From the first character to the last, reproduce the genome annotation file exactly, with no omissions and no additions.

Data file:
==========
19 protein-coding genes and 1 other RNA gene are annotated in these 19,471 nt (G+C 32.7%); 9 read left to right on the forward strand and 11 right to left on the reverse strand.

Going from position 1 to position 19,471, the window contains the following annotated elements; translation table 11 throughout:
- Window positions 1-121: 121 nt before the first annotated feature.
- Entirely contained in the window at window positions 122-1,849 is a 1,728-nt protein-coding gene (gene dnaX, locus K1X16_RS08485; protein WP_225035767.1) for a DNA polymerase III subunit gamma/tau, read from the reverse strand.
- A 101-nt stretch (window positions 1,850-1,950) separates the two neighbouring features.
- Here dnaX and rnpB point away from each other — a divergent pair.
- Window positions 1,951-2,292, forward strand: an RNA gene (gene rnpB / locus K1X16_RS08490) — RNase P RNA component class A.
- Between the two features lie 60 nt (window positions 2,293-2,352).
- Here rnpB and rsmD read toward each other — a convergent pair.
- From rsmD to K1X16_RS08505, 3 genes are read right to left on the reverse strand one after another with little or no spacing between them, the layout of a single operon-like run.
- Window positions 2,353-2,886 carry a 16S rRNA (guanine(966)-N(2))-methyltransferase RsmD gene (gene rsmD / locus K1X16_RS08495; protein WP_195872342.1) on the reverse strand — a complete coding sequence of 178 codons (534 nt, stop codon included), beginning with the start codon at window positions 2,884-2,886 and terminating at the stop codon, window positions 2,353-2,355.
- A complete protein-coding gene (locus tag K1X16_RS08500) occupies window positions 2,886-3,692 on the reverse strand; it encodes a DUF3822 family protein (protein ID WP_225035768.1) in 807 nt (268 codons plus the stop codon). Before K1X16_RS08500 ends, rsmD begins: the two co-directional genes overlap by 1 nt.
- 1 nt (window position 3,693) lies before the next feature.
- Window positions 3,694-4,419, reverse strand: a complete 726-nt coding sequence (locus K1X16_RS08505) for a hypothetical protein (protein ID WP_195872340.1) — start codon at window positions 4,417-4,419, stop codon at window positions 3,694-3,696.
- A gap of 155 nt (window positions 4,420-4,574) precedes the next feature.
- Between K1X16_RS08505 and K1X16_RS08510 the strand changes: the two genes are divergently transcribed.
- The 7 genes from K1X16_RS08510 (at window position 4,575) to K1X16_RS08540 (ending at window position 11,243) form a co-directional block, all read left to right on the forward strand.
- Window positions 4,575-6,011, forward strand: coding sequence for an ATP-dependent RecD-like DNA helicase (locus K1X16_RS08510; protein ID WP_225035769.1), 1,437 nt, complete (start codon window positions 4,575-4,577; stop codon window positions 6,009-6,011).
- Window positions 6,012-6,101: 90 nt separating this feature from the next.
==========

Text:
19 protein-coding genes and 1 other RNA gene are annotated in these 19,471 nt (G+C 32.7%); 9 read left to right on the forward strand and 11 right to left on the reverse strand.

Going from position 1 to position 19,471, the window contains the following annotated elements; translation table 11 throughout:
- Window positions 1-121: 121 nt before the first annotated feature.
- Entirely contained in the window at window positions 122-1,849 is a 1,728-nt protein-coding gene (gene dnaX, locus K1X16_RS08485; protein WP_225035767.1) for a DNA polymerase III subunit gamma/tau, read from the reverse strand.
- A 101-nt stretch (window positions 1,850-1,950) separates the two neighbouring features.
- Here dnaX and rnpB point away from each other — a divergent pair.
- Window positions 1,951-2,292, forward strand: an RNA gene (gene rnpB / locus K1X16_RS08490) — RNase P RNA component class A.
- Between the two features lie 60 nt (window positions 2,293-2,352).
- Here rnpB and rsmD read toward each other — a convergent pair.
- From rsmD to K1X16_RS08505, 3 genes are read right to left on the reverse strand one after another with little or no spacing between them, the layout of a single operon-like run.
- Window positions 2,353-2,886 carry a 16S rRNA (guanine(966)-N(2))-methyltransferase RsmD gene (gene rsmD / locus K1X16_RS08495; protein WP_195872342.1) on the reverse strand — a complete coding sequence of 178 codons (534 nt, stop codon included), beginning with the start codon at window positions 2,884-2,886 and terminating at the stop codon, window positions 2,353-2,355.
- A complete protein-coding gene (locus tag K1X16_RS08500) occupies window positions 2,886-3,692 on the reverse strand; it encodes a DUF3822 family protein (protein ID WP_225035768.1) in 807 nt (268 codons plus the stop codon). Before K1X16_RS08500 ends, rsmD begins: the two co-directional genes overlap by 1 nt.
- 1 nt (window position 3,693) lies before the next feature.
- Window positions 3,694-4,419, reverse strand: a complete 726-nt coding sequence (locus K1X16_RS08505) for a hypothetical protein (protein ID WP_195872340.1) — start codon at window positions 4,417-4,419, stop codon at window positions 3,694-3,696.
- A gap of 155 nt (window positions 4,420-4,574) precedes the next feature.
- Between K1X16_RS08505 and K1X16_RS08510 the strand changes: the two genes are divergently transcribed.
- The 7 genes from K1X16_RS08510 (at window position 4,575) to K1X16_RS08540 (ending at window position 11,243) form a co-directional block, all read left to right on the forward strand.
- Window positions 4,575-6,011, forward strand: coding sequence for an ATP-dependent RecD-like DNA helicase (locus K1X16_RS08510; protein ID WP_225035769.1), 1,437 nt, complete (start codon window positions 4,575-4,577; stop codon window positions 6,009-6,011).
- Window positions 6,012-6,101: 90 nt separating this feature from the next.